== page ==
There are, as you might imagine, a number of problems with this argument. Among them being that they’ve not got the climate science right here, they’ve not got the economics of climate change right and they’ve not even managed to work out why the oil companies are willing to risk this capital.
Here’s the argument in a nutshell:
That’s the sum the industry may spend on developments that need market prices of at least $95 a barrel to break even, the Carbon Tracker Initiative said. The money risks being wasted as the total amount of oil the world can afford to burn without warming the planet to unsafe levels is available from less costly deposits that are economical at $75 a barrel, according to its report.
Backing that up they say:
World governments aim to devise by the end of next year an agreement to ensure the global average temperature rise since industrialization began is capped at 2 degrees Celsius (3.6 degrees Fahrenheit). That would entail a maximum of a further 900 gigatons of carbon-dioxide emissions, of which 360 gigatons could come from burning oil, according to Carbon Tracker.
To begin with the science of climate change doesn’t say anything at all about trying to limit temperature rises to 2 oC. That’s a political target, one entirely created by the activists lobbying governments. So this isn’t a hard target at all: it’s an entirely made up and political one.
Oh, and we might also note about the climate science: the figure for climate sensitivity keeps being massaged down. That allows for greater emissions for any particular temperature rise.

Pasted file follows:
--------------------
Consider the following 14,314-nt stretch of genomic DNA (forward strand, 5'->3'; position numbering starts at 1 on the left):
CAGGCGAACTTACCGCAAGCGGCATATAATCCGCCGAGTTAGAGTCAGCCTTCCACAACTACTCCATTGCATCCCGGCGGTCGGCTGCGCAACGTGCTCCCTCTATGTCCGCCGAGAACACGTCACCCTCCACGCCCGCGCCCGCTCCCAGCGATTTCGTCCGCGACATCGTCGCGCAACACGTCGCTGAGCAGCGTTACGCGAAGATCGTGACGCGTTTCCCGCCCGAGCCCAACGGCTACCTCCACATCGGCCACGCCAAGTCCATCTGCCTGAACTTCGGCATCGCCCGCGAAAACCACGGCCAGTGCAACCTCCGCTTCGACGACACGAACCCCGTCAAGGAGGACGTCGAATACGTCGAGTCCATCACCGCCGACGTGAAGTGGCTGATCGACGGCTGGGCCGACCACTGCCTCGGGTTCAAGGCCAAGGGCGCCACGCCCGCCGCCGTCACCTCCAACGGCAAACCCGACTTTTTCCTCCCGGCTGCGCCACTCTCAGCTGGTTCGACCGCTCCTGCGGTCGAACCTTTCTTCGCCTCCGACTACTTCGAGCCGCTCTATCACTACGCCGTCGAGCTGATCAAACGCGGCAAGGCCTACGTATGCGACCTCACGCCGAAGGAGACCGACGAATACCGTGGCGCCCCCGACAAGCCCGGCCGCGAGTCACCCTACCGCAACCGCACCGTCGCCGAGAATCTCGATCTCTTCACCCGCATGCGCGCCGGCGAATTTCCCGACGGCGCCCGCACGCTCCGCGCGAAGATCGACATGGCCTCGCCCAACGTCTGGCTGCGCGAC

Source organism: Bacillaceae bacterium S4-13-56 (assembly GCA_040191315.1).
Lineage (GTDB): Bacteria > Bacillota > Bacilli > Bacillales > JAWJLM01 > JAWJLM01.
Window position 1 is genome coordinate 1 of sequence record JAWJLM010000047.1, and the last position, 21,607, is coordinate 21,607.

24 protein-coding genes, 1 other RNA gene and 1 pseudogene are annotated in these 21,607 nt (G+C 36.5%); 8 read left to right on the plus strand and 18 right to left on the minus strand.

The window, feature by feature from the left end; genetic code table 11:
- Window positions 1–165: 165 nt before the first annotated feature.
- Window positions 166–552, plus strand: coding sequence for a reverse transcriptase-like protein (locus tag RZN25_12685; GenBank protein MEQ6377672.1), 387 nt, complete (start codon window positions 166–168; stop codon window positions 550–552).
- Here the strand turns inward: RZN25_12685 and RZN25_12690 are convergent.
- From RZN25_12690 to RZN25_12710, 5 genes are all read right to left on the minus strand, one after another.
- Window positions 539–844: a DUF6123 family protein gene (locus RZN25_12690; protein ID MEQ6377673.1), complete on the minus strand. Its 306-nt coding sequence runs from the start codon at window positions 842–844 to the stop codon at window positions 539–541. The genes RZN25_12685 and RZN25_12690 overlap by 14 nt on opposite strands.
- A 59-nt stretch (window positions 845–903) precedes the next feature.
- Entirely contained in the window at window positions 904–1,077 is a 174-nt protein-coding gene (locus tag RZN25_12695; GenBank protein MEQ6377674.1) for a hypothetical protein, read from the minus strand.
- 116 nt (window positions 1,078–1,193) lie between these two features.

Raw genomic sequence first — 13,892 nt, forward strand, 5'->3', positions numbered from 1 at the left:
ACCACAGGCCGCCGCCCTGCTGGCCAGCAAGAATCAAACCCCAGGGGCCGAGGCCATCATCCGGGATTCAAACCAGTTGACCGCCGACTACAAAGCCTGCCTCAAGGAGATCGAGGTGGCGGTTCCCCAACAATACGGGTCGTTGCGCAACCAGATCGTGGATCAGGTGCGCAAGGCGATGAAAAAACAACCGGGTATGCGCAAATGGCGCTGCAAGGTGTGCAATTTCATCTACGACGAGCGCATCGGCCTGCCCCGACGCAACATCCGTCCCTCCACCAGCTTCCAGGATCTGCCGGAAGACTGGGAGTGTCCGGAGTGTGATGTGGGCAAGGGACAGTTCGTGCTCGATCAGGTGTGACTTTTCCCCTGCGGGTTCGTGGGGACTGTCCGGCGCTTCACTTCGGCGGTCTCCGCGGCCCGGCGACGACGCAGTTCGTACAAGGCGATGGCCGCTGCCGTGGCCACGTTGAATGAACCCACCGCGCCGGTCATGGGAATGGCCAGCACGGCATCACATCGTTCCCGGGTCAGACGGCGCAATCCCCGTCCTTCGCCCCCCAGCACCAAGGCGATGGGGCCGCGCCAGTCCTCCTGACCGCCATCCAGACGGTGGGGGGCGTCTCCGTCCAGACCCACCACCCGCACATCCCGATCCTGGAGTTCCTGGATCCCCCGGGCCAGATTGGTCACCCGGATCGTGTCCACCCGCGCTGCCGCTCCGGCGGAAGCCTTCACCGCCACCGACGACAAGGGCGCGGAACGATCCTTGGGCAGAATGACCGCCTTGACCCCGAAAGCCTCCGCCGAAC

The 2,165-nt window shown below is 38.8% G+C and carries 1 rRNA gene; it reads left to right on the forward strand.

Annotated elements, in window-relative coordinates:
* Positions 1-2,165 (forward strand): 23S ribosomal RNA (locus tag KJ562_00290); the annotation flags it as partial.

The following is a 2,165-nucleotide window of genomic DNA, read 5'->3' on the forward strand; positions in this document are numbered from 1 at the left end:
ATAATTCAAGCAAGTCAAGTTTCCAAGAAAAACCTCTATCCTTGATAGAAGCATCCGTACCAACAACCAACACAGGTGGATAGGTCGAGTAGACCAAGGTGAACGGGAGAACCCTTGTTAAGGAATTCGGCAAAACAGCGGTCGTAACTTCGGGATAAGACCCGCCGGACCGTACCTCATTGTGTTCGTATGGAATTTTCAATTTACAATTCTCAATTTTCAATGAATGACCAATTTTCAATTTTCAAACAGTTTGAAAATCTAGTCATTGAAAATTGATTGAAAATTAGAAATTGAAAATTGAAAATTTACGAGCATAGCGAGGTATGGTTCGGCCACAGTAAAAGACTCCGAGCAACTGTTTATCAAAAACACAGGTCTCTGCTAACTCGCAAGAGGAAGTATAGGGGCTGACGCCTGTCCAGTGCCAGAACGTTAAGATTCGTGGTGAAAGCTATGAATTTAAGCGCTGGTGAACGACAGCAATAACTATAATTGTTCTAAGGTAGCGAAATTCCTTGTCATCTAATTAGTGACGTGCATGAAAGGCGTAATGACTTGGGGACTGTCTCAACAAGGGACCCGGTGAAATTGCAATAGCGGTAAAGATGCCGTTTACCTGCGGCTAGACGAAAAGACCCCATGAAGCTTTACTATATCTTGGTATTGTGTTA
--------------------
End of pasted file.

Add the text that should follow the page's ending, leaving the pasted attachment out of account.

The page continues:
Secondly, the economics of climate change are entirely against setting a temperature limit at all. We went through this with the Stern Review as well as all of the other work (Nordhaus, Tol) that has been done on the subject. We want to set a cost limit to how we deal with climate change, not a temperature one. If climate change is very expensive to deal with then we want to have more amelioration of climate change and less adaptation to it. If climate change is very expensive to prevent then we want to have less prevention and more adaptation to it. For the aim is to make the maximum number of human beings as well off as they possibly can be over time. Thus we want to do whatever is the cheapest of the two at any one time: prevent or adapt to. It is all about the price of both costs and benefits, not about one single temperature target.
Finally, there’s the misunderstanding about what the companies are doing. Even if we accept everything that is being said about the temperature targets and even that governments are going to try to hold everyone to them. It could still be entirely rational (and profitable) for companies to go after that extra oil. For the assumption that governments are going to try to do something about it is not the same thing as stating that governments will be effective at doing so. So, if you don’t believe that governments really will restrict the amount of oil that can be burnt in the future then it’s entirely logical to continue to prepare to drill it up.
And, if truth be told, we have evidence that the Carbon Tracker Initiative doesn’t believe that there will be those effective limits either. If they did they could just sit there and watch all those filthy capitalist fossil fuel barons lose all their money. No doubt to the great enjoyment of the people at the CTI. That they’re making a song and dance about it now is, or could be, evidence that they’re not all that sure themselves that the limits will be imposed in a manner that works and so they’d better expend their efforts on some other manner of achieving the same goal. The very existence of this campaign is evidence that they don’t think that hard caps on the usage of fossil fuels will ever be imposed.